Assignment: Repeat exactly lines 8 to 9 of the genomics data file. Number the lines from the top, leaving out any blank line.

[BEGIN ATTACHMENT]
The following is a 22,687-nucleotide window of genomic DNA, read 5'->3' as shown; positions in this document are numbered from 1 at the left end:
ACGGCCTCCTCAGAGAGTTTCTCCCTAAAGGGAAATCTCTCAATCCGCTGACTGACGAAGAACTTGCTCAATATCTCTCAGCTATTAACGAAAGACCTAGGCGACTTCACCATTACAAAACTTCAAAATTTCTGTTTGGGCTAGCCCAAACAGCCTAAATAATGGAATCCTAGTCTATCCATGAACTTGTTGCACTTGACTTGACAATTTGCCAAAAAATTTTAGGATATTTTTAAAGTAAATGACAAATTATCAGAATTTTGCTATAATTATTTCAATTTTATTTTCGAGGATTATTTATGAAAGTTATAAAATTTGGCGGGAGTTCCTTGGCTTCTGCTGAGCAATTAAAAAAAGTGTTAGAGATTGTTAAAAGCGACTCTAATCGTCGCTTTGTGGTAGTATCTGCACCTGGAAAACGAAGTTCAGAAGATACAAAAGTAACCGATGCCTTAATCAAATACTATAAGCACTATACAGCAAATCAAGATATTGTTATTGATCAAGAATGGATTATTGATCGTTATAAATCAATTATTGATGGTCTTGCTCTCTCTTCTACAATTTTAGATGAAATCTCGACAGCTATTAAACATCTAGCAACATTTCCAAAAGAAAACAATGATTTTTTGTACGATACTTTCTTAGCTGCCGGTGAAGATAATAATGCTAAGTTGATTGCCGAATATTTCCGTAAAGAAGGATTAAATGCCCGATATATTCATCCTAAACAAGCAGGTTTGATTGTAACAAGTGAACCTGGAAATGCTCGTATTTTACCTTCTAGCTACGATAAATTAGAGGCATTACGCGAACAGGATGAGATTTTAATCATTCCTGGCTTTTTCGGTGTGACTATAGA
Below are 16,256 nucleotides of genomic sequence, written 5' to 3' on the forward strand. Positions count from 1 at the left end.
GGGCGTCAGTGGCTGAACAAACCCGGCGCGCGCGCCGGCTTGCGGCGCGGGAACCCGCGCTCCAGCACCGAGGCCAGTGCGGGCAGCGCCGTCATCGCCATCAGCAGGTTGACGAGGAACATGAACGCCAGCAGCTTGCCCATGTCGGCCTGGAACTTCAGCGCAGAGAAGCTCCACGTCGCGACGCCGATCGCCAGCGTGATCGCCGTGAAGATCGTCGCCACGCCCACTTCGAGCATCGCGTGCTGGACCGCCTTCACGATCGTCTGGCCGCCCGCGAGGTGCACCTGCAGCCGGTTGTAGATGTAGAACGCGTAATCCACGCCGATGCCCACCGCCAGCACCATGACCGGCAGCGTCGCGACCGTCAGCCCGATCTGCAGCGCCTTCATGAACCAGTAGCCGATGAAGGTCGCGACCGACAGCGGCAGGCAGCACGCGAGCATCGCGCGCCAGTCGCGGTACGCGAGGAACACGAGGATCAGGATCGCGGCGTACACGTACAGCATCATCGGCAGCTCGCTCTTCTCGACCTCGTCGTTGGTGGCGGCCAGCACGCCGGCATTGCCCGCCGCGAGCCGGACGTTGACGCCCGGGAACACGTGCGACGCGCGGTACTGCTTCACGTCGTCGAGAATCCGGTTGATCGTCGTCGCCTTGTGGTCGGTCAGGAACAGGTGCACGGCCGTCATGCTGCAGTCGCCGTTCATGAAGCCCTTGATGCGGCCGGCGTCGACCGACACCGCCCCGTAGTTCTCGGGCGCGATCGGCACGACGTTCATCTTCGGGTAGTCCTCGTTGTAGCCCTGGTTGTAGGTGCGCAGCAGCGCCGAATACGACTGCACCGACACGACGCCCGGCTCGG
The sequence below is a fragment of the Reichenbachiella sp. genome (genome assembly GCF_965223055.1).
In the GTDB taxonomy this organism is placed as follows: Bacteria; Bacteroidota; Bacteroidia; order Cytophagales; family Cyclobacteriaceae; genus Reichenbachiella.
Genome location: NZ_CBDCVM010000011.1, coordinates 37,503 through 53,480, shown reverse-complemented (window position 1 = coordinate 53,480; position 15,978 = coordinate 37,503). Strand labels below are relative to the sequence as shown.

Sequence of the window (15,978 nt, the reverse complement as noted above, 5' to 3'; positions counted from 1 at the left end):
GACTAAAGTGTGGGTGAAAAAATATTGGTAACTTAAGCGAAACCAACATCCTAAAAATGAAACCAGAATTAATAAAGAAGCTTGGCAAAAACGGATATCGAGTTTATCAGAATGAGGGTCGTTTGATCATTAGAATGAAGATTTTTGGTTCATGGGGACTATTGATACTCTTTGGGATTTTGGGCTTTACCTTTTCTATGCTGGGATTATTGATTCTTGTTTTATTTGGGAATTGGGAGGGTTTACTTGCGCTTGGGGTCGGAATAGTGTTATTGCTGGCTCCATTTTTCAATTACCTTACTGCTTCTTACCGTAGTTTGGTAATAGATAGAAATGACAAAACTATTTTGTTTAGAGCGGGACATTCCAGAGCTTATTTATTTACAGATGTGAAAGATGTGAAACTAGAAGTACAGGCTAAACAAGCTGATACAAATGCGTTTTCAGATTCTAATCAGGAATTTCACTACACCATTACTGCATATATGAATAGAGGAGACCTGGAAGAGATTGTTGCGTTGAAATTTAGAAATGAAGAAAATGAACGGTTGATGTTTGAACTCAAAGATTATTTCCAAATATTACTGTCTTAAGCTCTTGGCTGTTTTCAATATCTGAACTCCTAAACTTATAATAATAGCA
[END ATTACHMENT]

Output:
Sequence of the window (15,978 nt, the reverse complement as noted above, 5' to 3'; positions counted from 1 at the left end):
GACTAAAGTGTGGGTGAAAAAATATTGGTAACTTAAGCGAAACCAACATCCTAAAAATGAAACCAGAATTAATAAAGAAGCTTGGCAAAAACGGATATCGAGTTTATCAGAATGAGGGTCGTTTGATCATTAGAATGAAGATTTTTGGTTCATGGGGACTATTGATACTCTTTGGGATTTTGGGCTTTACCTTTTCTATGCTGGGATTATTGATTCTTGTTTTATTTGGGAATTGGGAGGGTTTACTTGCGCTTGGGGTCGGAATAGTGTTATTGCTGGCTCCATTTTTCAATTACCTTACTGCTTCTTACCGTAGTTTGGTAATAGATAGAAATGACAAAACTATTTTGTTTAGAGCGGGACATTCCAGAGCTTATTTATTTACAGATGTGAAAGATGTGAAACTAGAAGTACAGGCTAAACAAGCTGATACAAATGCGTTTTCAGATTCTAATCAGGAATTTCACTACACCATTACTGCATATATGAATAGAGGAGACCTGGAAGAGATTGTTGCGTTGAAATTTAGAAATGAAGAAAATGAACGGTTGATGTTTGAACTCAAAGATTATTTCCAAATATTACTGTCTTAAGCTCTTGGCTGTTTTCAATATCTGAACTCCTAAACTTATAATAATAGCA